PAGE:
Meeting the growing global demand for energy is a crucial challenge of this century, as it poses severe climate and energy security-related risks. Investments in renewable energies, such as solar and wind, can mitigate the severity of these threats by reducing reliance on carbon-intensive energy and increasing the diversification of energy sources. Significant private funding is needed to sufficiently scale up investments in clean energy, especially in countries where action by the public sector is constrained by low fiscal capacity. In 2016 private finance accounted for about 90 percent of these investments worldwide, with public finance playing an enabling role. But private capitals can be attracted only if renewables are sufficiently profitable. The price of oil is a key determinant of the profitability of renewables. However, it is not clear how changes in oil prices affect the profitability of renewables. On the one hand, higher oil prices can increase the attractiveness of renewables by reducing their relative cost vis-à-vis oil. On the other hand, higher oil prices also increase the costs of producing renewable energy, since oil is still a key input in the production of renewable energies. A growing literature analyzes the relationship between oil and renewables, but it has produced mixed results. 

In a recent article, we use a novel methodology to study the relationship between oil prices and renewables stock prices between 2006 and 2016. Focusing on stock prices allows us to identify how changes in the price of oil influence the demand for investment in renewables. An important advantage of our analysis over most of the existing studies is that instead of considering renewables as a monolithic bloc, we divide them into three categories: Wind, Solar and Tech. The first two groups comprise companies that are active across the wind and the solar energy value chain. The third group is comprised of companies that are active across the advanced transportation, digital energy, energy efficiency and energy storage sectors. This allows us to study the spillovers between oil and each of these groups of companies and to study the interaction among different energy sources.

Our analysis reveals a number of interesting findings:  

  • The effect of changes in oil prices on the value of clean energy indexes is stronger than the effect of the latter on the former. This result is consistent with the idea that oil prices are still a key determinant of private investments in renewable energies.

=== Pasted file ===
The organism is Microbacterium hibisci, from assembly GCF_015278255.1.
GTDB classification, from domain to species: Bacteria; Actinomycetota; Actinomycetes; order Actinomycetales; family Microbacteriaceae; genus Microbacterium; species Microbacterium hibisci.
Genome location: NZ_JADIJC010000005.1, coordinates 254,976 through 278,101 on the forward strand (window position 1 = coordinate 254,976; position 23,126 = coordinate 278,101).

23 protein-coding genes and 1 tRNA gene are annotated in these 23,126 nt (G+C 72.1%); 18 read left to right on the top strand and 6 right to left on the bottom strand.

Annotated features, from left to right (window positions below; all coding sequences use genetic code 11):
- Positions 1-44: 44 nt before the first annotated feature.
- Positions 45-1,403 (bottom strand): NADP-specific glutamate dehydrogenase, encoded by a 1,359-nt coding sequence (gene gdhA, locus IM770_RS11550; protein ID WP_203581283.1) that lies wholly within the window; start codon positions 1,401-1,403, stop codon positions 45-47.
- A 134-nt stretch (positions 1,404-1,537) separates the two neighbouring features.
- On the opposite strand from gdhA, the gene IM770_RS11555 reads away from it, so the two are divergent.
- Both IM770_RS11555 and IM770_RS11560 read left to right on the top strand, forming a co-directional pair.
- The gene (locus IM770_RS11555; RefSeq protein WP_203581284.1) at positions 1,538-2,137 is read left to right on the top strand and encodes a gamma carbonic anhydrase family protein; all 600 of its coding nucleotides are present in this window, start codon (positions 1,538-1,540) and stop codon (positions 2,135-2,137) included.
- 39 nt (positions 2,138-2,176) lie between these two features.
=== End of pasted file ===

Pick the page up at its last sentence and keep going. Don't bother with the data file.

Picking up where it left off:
• Changes in oil prices affect different renewables in different ways. This confirms the importance of not treating renewables as a monolithic bloc.
  • The relationship between renewables and oil is characterized by two structural breaks (ie moments in which oil and renewables change the way in which they interact). As a consequence, the sign of the spillovers from oil to the renewables changes over time. For instance, between 2008 and 2012 an increase in oil prices generated a negative spillover on Solar, whereas after 2013 an increase in oil prices generates a positive spillover on Solar. Moreover, also the sign of the spillovers among renewables changes over time.  
  • The intensity of the spillovers among Tech, Solar, and Wind is lower in the period 2013 onwards. This finding suggests that the interdependence of different sectors in the renewable energy industry decreases as the industry expands.  

The Relevance of These Findings for Policymakers and Investors

Our analysis suggests that policymakers are, generally, not well-positioned to influence the sign of the spillovers emerging among the indexes. We find that structural breaks are very rare despite the myriad of policies related to renewable energies implemented between 2006 and 2016. This suggests that almost the totality of such policies did not change the kind of interaction among energy sources. As a consequence, instead of thinking about how to shape the interactions between oil and renewables, policymakers should learn how to exploit the existing spillovers. For instance, consider the case of Solar and Wind. Between 2008 and 2013 Solar and Wind were in a mutualistic relationship, and therefore each dollar spent subsidizing one energy source also generated a benefit for the other. In other words, the two subsidies enhanced their respective values. Instead, between 2006 and 2008 Solar and Wind were competing. For this reason, each dollar spent subsidizing Solar had a negative impact on Wind. Or, to put it differently, the subsidies to solar energy were neutralizing (at least in part) the impact of subsidies on wind energy. 

For investors, our results can inform hedging strategies, as the effectiveness of these strategies may depend on the spillovers among oil prices and renewables stock prices. In some periods, an increase in the value of one index reduces the value of the other index and vice-versa, which is compatible with hedging. Instead, in other periods, the decrease in value of one index also reduces the value of the other index, which is contrary to the idea of hedging. Note, however, that these spillovers are only one of the determinants of price variations, implying that this is only one of the factors that investors should take into account when implementing hedging strategies.

Goran Dominioni is a graduate student at Yale Law School.

Alessandro Romano is an SJD Candidate at Yale Law School.

Chiara Sotis is a PhD candidate in Environmental Economics at the London School of Economics.